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Tuesday, October 28, 2008

Bugs Bunny would be proud...

Check out these beautiful carrots! There was a time in June that I didn't think there would be ANY carrots, much less carrots this nice. My first crop of carrots did not come up, nothing, not a one! So I went to many farm/garden/nursery stores and NO ONE had carrot seed. It seems carrots not coming up was a systemic problem, one not isolated to just our farm. My husband was telling my tale-of-carrot-woe at work and one of his colleagues offered him some of his last year's seed. We took it and gave thanks! I planted those tiny seeds in July and joked with John that we would have carrots for Thanksgiving. It turns out Halloween would have been more accurate, but here they are! I waited until we had a hard freeze (it was 20 degrees two nights ago) so they would keep for a long time. The frost hardens the skin and increases their storage-ability. What will we do with all these carrots? I cook some up in the slow cooker for babyfood, Jana loves carrots. And I'll can some to add to soups, stews and hotdishes. And we'll eat the rest fresh and stored for most of the winter.

This past weekend my parents were here to visit. We had one of my favorite meals: hamburger and sauerkraut over mashed potatoes and green beans. John and I looked at the table filled with food and realized that all the food on that table we had grown or processed ourselves! It was really amazing to have such a feeling of comfort in knowing exactly where all of the food came from, what was not sprayed on it, how long it had sat on a shelf, etc. I encourage all of you to strive to eat locally next summer. Spend this winter talking to people about food and investigate places where you can get (or even raise) your own food.

Wednesday, October 22, 2008

My (latest) Favorite Invention

Pretty much in every area of my life I have a mentor. Not the same person, mind you. My parenting mentor is not the same person as my piano playing mentor, etc. My gardening mentor, Cindy, has taught me 95% of what I know about growing things, especially flowers. And the 5% she didn't teach me, she told me where to read about it or the book to read it in. So when Cindy tells me about a gadget, tool, or plant...I pretty much listen to her!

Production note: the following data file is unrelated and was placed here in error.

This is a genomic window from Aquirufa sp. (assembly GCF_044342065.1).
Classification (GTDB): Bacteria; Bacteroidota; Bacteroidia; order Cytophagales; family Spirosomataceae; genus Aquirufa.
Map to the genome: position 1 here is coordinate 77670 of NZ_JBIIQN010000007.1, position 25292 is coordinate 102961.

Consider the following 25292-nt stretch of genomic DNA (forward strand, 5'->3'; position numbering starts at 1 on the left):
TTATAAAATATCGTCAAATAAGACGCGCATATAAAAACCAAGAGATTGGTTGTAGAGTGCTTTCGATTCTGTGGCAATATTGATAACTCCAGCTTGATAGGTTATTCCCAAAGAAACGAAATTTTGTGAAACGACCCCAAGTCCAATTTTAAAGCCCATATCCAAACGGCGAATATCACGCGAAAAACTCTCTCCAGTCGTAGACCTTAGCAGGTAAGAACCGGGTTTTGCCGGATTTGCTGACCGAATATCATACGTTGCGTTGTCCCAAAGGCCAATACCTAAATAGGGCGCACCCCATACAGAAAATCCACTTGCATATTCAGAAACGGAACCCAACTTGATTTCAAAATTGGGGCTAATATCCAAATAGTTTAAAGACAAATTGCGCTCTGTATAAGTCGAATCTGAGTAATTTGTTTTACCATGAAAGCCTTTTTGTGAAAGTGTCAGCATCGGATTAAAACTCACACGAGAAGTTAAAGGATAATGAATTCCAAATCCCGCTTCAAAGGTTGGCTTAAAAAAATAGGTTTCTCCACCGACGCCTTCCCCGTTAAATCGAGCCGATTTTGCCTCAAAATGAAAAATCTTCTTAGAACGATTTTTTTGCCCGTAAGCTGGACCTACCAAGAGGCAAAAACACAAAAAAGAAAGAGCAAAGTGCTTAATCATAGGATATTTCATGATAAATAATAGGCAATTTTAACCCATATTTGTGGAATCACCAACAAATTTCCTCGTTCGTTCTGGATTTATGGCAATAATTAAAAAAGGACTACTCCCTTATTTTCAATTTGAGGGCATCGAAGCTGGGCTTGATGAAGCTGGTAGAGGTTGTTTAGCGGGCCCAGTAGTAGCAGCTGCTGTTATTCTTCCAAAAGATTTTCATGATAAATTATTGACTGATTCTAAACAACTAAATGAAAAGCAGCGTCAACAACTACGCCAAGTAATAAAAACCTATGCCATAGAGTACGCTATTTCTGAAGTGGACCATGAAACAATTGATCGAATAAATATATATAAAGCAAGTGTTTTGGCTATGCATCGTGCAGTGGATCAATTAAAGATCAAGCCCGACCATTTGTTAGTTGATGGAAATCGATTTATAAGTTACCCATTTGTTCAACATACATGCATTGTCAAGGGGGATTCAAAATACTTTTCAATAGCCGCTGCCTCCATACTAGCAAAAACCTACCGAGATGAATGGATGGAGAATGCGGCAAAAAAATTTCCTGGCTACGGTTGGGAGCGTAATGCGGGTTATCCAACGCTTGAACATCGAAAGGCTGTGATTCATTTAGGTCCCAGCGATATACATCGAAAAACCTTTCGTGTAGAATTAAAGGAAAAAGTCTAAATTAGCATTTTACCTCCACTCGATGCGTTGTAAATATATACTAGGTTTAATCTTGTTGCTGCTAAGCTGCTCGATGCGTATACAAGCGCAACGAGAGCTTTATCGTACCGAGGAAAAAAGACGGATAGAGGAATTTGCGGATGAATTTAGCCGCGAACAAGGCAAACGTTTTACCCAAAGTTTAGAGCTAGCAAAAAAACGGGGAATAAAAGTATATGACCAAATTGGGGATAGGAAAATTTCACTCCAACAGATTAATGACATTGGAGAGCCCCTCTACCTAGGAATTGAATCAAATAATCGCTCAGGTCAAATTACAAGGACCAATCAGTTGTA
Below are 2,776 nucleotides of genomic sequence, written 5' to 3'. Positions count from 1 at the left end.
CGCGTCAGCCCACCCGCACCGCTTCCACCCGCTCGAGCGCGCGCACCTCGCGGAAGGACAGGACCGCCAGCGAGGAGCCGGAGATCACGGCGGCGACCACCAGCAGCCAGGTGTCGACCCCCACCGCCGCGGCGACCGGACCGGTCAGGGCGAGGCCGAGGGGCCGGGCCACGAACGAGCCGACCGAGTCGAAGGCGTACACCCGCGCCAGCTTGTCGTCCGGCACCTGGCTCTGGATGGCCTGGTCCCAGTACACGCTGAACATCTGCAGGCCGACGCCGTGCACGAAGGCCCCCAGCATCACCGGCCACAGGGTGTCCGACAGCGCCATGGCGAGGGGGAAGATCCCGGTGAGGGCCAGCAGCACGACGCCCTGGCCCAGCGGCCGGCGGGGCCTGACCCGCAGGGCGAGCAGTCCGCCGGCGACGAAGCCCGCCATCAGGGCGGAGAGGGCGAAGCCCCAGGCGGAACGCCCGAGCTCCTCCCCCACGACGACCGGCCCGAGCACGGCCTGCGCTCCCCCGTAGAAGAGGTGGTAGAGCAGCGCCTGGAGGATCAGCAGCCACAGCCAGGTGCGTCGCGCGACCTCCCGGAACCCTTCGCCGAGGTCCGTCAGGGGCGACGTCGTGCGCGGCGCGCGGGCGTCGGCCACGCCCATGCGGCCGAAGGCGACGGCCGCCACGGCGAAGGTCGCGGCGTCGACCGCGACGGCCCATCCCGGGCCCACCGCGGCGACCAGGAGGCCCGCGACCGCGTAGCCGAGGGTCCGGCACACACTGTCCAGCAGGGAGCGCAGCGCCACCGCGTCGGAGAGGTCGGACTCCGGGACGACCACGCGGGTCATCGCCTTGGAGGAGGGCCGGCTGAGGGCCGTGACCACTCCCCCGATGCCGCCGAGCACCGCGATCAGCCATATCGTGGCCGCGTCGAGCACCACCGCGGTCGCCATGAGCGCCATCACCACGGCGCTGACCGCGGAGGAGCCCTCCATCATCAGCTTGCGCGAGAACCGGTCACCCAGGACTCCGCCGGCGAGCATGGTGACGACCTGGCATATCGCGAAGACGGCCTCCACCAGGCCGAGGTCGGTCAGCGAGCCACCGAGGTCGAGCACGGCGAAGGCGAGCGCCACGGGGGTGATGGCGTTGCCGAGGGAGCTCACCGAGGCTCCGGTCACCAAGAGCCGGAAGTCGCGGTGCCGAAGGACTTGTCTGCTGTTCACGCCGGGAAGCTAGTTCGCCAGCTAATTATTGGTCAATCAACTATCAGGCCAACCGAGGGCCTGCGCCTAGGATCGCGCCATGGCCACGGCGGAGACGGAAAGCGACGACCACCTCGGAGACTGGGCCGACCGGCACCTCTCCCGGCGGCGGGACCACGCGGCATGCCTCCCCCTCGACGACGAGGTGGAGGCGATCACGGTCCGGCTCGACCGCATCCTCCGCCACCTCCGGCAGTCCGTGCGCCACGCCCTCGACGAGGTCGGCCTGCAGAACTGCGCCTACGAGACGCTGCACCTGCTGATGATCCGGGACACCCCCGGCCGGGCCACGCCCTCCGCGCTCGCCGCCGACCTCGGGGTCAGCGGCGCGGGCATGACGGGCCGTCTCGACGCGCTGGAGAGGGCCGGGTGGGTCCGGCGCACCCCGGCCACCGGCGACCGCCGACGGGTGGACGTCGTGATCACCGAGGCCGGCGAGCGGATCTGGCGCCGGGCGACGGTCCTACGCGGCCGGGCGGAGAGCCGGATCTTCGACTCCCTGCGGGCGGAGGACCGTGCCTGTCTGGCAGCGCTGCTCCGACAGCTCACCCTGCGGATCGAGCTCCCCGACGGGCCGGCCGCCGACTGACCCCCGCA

I stopped by her place when I was back to the homeplace for a visit. She was gracious enough to give me some canning jars and A LOT of beautiful apples from her trees. We're talking gallons of them! She asked if I had an apple peeler, I did not. She recommended I get one for all these apples. But in my usual stubborn, first-born, "I can do anything" attitude, I didn't get one. And I proceeded to peel 3 gallons of apples (out of 13) with my little paring knife. That was enough of that stupidity to drive me to get the "Apple Master" at my local farm store.

And in just 5 seconds and a little twist of the wrist, I can have a peeled, cored and sliced apple!!! Why have I been so slow to get on this train?? So to quote Woody in Toy Story 2, "If you don't have, get one!"


To each and every one of you who bought produce, stopped by to talk about gardening, or just asked "How's it growing?"...I need to say "THANK YOU!!" Last spring when I was poring over seed catalogs deciding what, how much, and where to order, John was a little worried. I was heavily pregnant with our first child and he didn't see how I was going to get all of that seed into the ground, much less weeded or even harvested. But God has truly blessed us this past summer. First, with a beautiful baby daughter. Second, with a wonderful growing season, rains and sunshine just when we needed them. Third, with a great market in Gackle for our produce and great customers in Jamestown. We had a FANTASTIC year! It was even better than I had hoped for. So, thank you, it was our honor and priviledge to grow your food!

Monday, October 6, 2008

This is the end!

ahhh, the crisp, fresh air of fall. I love it! The garden is wrapping up and the moisture we got last night will go a long way to helping start the new plants next spring...I can't believe I'm thinking about next spring already! We have had a wonderful year this year and I want to thank each and every one of you for participating in our little farm. This was our first year and we truly didn't know what to expect. God has richly blessed us with a bountiful harvest and friends who want to eat it!

This week there is nothing new to offer, but the flavors are still great! The pumpkins, potatoes and squash will keep for many months so you can enjoy them through the winter. The watermelon and cantaloupe were very popular at the farmers market on Saturday. I sold out of watermelon and only had 3 cantaloupe left (out of 14 that I brought)!

Watermelon & Cantaloupe - 50 cents per pound
Lima Beans - $2.00 per bag
Corn Stalks - $5.00
Winter Squash - $3.00
Large - $7.00
Small - $4.00
Tomatoes - $2.00 per pound
Cherry Tomatoes - $2.00 per sandwich bag
Peppers - 2 for $1.00 (please specify type)
Potatoes - $1.00 per pound
Garlic - 2 plants - $1.00
Onion - 2 plants - $1.00